For rival camps in abortion debate, a weekend to mobilize
Activists on both sides of the abortion debate will be rallying and marching over the next few days in their annual show of force, while looking ahead to the coming year with a mix of combativeness and trepidation.
The events kick off Friday with the March for Life in Washington, the biggest yearly event for opponents of abortion. Organizers say Donald Trump will become the first sitting president to address the gathering, speaking live from the White House Rose Garden.
Abortion rights supporters plan a counter-protest Friday at the Supreme Court, followed by other weekend events marking Monday's 45th anniversary of the high court's Roe v. Wade decision legalizing abortion nationwide. Abortion-rights leaders also will have major roles in many of the women's marches planned around the country on Saturday and Sunday; for example, Planned Parenthood president Cecile Richards will be a featured speaker at a major rally in Las Vegas.
Richards, in a news briefing this week, said Planned Parenthood and its allies are eyeing November's elections as a chance to strengthen the abortion-rights cause both in Congress and at the state level.
"Any way you spin it, women have become the most potent political force in this country," she said.
While the Democratic Party, which supports abortion rights, is confident of substantial gains in the election, some Republican legislators are wary of wading into the abortion debate and other hot-button social issues during the 2018 sessions that began this month in statehouses nationwide.
In Indiana, for example, anti-abortion activists have been attacking GOP House Speaker Brian Bosma for what they perceive as lack of interest in tough new anti-abortion measures. In Wisconsin, GOP Assembly Speaker Robin Vos has told anti-abortion groups that there aren't enough votes to pass measures they favor that would limit or ban research involving fetal tissue obtained from abortions.
In Virginia, where Democrats recently gained many seats in the legislature's lower chamber, GOP lawmakers have been more reluctant than usual to introduce anti-abortion bills this year. And the state's new Democratic governor, Ralph Northam, is advocating a progressive agenda that would include protecting abortion rights.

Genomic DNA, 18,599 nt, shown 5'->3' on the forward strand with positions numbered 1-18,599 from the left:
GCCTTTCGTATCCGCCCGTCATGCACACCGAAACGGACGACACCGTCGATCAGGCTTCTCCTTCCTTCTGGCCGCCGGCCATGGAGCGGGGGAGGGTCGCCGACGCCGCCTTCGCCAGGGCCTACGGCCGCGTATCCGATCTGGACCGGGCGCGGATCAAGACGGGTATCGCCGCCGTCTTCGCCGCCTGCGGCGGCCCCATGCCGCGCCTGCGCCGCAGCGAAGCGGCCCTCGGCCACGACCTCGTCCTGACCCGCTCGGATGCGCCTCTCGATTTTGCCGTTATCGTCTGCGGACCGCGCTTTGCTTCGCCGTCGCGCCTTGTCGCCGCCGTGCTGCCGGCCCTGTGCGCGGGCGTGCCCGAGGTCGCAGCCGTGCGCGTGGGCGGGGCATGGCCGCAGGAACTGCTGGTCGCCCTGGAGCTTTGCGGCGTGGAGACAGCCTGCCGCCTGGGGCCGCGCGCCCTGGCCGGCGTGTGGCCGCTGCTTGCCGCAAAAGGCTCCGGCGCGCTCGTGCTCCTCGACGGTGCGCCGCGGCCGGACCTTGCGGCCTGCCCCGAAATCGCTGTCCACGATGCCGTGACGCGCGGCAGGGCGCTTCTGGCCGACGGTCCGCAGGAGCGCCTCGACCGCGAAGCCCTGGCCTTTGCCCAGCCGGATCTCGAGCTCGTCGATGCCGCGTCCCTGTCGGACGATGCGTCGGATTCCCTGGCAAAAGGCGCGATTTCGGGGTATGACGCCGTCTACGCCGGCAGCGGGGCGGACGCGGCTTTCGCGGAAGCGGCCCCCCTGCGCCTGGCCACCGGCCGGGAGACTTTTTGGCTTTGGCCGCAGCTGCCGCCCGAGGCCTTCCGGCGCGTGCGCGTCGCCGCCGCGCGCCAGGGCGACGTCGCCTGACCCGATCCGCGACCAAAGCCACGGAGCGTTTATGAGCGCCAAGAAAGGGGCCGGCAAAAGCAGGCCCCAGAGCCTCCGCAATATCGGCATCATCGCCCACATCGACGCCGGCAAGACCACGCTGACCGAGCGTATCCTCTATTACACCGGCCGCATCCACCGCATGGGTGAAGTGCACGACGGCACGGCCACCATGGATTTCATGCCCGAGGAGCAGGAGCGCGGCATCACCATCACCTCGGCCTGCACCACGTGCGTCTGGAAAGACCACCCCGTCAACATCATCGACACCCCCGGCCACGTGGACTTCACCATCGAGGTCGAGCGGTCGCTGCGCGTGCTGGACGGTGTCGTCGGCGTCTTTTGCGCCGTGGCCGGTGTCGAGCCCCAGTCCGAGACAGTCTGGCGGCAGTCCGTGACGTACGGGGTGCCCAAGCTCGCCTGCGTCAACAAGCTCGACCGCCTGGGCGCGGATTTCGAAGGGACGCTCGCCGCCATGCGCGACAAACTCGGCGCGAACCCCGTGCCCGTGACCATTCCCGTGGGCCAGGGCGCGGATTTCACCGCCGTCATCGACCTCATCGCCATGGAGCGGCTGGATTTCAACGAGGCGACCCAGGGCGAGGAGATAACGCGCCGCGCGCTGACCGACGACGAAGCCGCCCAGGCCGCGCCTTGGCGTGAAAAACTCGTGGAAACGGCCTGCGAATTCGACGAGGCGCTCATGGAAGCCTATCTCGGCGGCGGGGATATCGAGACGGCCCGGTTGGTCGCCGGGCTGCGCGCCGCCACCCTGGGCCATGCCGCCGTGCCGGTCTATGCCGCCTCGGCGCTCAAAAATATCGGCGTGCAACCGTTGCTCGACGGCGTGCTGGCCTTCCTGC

Jim Daly, president of the conservative Christian group Focus on the Family, said he wouldn't be surprised if some state GOP leaders opted to shy away from abortion and other social issues in an election year. But he suggested that those who acted boldly would win the gratitude and votes of social conservatives.
In Ohio, that's been the case this month: the GOP-controlled Senate already approved a bill that would require the burial or cremation of fetal remains following an abortion. Democratic senators and abortion rights groups say the bill is another of many attempts in Ohio to impede women from seeking legal abortions.
According to advocacy groups, GOP-controlled legislatures have passed roughly 400 bills since 2011 aimed at reducing abortion access, including about 60 measures in 2017.
From the other flank, abortion-rights supporters in Democratic-governed states have become more active in pushing for legislation that protects abortion access and expands availability of birth control.
Last year, Oregon enacted a law ensuring insurance coverage for a full range of reproductive health services, including abortion, while Illinois restored coverage for abortion for state employees and residents who qualify for Medicaid. Earlier this month, more than 200 legislators from 40 states forced the Reproductive Freedom Leadership Council to promote other reproductive-rights initiatives.
In Congress, many Republicans would like to pass tough anti-abortion measures, such as a ban on abortions after 20 weeks of pregnancy. But with the recent win by Democrat Doug Jones, an abortion-rights supporter, in Alabama's U.S. Senate election, the GOP has only a 51-49 edge in the Senate and no realistic chance of passing anti-abortion measures that under Senate rules would require 60 votes.
Due to those dynamics in Congress, both camps in the abortion debate expect the Trump administration to take up the slack, issuing executive orders and implementing policies that would potentially limit abortion access. On Thursday, for example, the administration announced new steps to protect health care providers who have religious objections to various types of procedures, including abortion.
In addition to Trump, featured speakers at Friday's March for Life include GOP House Speaker Paul Ryan and U.S. Rep. Dan Lipinski of Illinois, one of the few Democrats in Congress who consistently supports anti-abortion measures. Lipinski, a seven-term incumbent, is facing perhaps his toughest primary challenge this year from Marie Newman, an abortion-rights supporter.
Jeanne Mancini, president of the March for Life, said she was grateful that Lipinski had agreed to speak at the event, given the political circumstances.
"If I were him, I'd be a little nervous," she said.